Justice in the Book of Titus, Day 3

Today’s reading is drawn from Titus 1-3.

The text of Titus is short; it is only forty-six verses. Nonetheless, the brevity of the text contrasts with the content’s depth, in particular from the perspective of what it teaches about God’s justice. In this epistle, justice is not a theoretical discourse to fire up heated philosophical and theological debates. On the contrary, justice is a value to be expressed practically in the life of the Christian community (1:5–16), in the personal behavior of family members (2:1–10) and in their behavior as citizens (3:1–8).

In his letter to Titus, Paul begins with instructions about the way the Christian community in Crete should be governed, establishing ministerial ranks and making sure that every position is filled with people of Christian character. He also indicates how to deal with people who, teaching erroneous ideas, cause divisions and disrupt harmony in the Christian community and even whole families. Such persons not only lead people astray with their doctrines, but also commercialize the gospel for their own benefit (1:10–11). Then comes the apostle’s central teaching: the opposite of false doctrines are not the correct theological declarations but rather unity and concrete social practices that promote (and are in themselves) God’s justice (2:11–13).

At the time Titus was written, Crete was apparently a prosperous island. Nonetheless, the Christian community included people who were left on the sidelines of that prosperity. Slaves, for example, who (amazingly enough), are now worshiping alongside their masters. This unprecedented breakdown of class distinctions could be the reason why the author insists on the need to do good works and to give testimony of God’s justice in concrete ways.

The major concern expressed in the letter is not combating the false doctrines that abounded in Crete. Nor is it the lack of orderly and respectable church leaders. The deepest concern Paul and Titus have is to challenge the Cretan church to give, through service, true testimony of its faith. For them, doing what is good is the crucial expression of the salvation found in Christ (3:7–8). When believers act with solidarity together, they are expressing their faith in a just God who has acted with love and mercy for everyone.

— Harold Segura Columbia, Costa Rica (Excerpted from the book introduction to Titus)

 

 

Bible Gateway

Love and Respect

Show proper respect to everyone. 1 Peter 2:17

Love is an important means to building a healthy self-concept in your children, but it is only half of the equation. Respect is equally vital—and it’s entirely possible to show one without the other. For example, when your son starts to speak to another adult, you may cut him off in midsentence and explain what he’s trying to say. Or you lecture your daughter before she leaves for a weekend at a friend’s house on how to avoid making a fool of herself.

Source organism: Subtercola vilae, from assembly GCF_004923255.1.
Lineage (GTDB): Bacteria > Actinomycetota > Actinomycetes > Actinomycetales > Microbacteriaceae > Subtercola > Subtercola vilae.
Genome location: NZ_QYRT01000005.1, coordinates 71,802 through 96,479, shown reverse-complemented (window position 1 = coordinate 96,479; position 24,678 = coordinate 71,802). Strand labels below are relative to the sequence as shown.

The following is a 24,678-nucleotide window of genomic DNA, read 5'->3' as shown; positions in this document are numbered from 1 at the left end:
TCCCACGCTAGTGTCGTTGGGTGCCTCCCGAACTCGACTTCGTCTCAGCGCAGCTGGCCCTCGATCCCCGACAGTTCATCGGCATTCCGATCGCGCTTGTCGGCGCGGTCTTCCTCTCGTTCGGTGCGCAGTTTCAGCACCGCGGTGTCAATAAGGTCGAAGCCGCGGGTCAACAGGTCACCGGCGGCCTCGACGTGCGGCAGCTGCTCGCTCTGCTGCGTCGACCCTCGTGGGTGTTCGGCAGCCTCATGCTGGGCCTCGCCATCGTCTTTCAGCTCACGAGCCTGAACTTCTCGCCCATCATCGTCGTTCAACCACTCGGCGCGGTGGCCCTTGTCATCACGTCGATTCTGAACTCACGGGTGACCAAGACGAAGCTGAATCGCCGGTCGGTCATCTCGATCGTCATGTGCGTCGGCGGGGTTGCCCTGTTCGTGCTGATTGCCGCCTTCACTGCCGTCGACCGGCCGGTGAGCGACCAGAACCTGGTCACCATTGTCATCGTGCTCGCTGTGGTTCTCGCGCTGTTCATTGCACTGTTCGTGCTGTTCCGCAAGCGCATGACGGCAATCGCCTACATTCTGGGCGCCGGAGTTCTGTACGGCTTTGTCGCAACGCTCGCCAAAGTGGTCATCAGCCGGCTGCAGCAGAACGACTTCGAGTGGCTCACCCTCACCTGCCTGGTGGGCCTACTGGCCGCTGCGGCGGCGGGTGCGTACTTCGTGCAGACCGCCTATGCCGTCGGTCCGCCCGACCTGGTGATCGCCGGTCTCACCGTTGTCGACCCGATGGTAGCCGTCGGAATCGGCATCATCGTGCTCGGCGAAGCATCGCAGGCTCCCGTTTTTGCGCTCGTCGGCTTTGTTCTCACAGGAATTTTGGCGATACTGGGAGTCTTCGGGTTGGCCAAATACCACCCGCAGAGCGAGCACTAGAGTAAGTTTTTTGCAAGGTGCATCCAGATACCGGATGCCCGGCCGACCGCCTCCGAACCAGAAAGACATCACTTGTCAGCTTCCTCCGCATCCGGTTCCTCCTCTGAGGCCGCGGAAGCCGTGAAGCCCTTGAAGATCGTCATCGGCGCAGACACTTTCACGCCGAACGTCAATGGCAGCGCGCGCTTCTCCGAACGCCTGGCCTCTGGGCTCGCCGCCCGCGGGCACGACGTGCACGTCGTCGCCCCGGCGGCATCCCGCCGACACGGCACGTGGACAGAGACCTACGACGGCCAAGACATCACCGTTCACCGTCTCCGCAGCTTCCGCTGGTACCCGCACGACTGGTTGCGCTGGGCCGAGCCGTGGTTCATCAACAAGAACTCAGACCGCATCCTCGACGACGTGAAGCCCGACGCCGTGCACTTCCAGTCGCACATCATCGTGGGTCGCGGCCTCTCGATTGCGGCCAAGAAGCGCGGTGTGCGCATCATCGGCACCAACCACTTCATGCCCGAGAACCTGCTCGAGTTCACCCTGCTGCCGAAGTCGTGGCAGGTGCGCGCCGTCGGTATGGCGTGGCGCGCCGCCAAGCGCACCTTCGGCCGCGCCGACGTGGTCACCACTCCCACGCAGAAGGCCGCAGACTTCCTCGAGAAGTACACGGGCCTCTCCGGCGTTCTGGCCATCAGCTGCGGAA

A child is perfectly capable of understanding that he or she fails to measure up in the eyes of Mom or Dad. “Sure, they love me because they’re my parents. I can see that I’m important to them, but they’re not really proud of me as a person. I’m a disappointment to them.” The first step in building a sense of worth in your children is to be careful about what you say and do in their presence. Then, rather than focusing only on their problems, be sure to communicate your respect for them and the wise choices they do make. When the apostle Peter instructed believers to “show proper respect to everyone,” he certainly meant it to include the impressionable members of their own families. As you display an attitude of respect and love toward your children, you’ll establish a home in step with the heart of God.

Before you say good night…

Do you show your children respect as well as love? How?

Are you sometimes disrespectful to your kids? In what ways?

Which of your kids’ traits and accomplishments are worthy of your respect and praise?

Father, by the restraining power of Your own Spirit, keep us from damaging home and family with careless, critical words. Help us to focus on building up one another. We seek Your strength to accomplish this. Amen.

  • From Night Light For Parents, by Dr. James & Shirley Dobson
    Copyright © 2000 by James Dobson, Inc. All rights reserved.

Bible Gateway

You Decide!

Genesis 6 is one of the strangest and most controversial chapters in the Bible. “The Nephilim were in the earth in those days, and also after that, when the sons of God came in unto the daughters of men, and they bore children to them; the same were the mighty men that were of old, the men of renown.” (Genesis 6:4 – Jewish Publication Society translation, 1917). The original Hebrew language describes a bizarre marital relationship between a group of fallen angels and human women, resulting in a race of hybrid giants the Bible calls the Nephilim. Many connect this sinful act of genetic rebellion against God with the worldwide, destructive flood of Noah. Columbia Law School graduate, Ryan Pitterson, spent 3 years of his life researching and writing the most comprehensive book on the Nephilim ever published—The Judgment of the Nephilim. Drawing on Scripture, little-known historical sources, and the writings of the ancient church fathers, Pitterson will take you places few have gone before. Join Gary and Ryan as they take a fresh look at this curious, but biblically-important subject!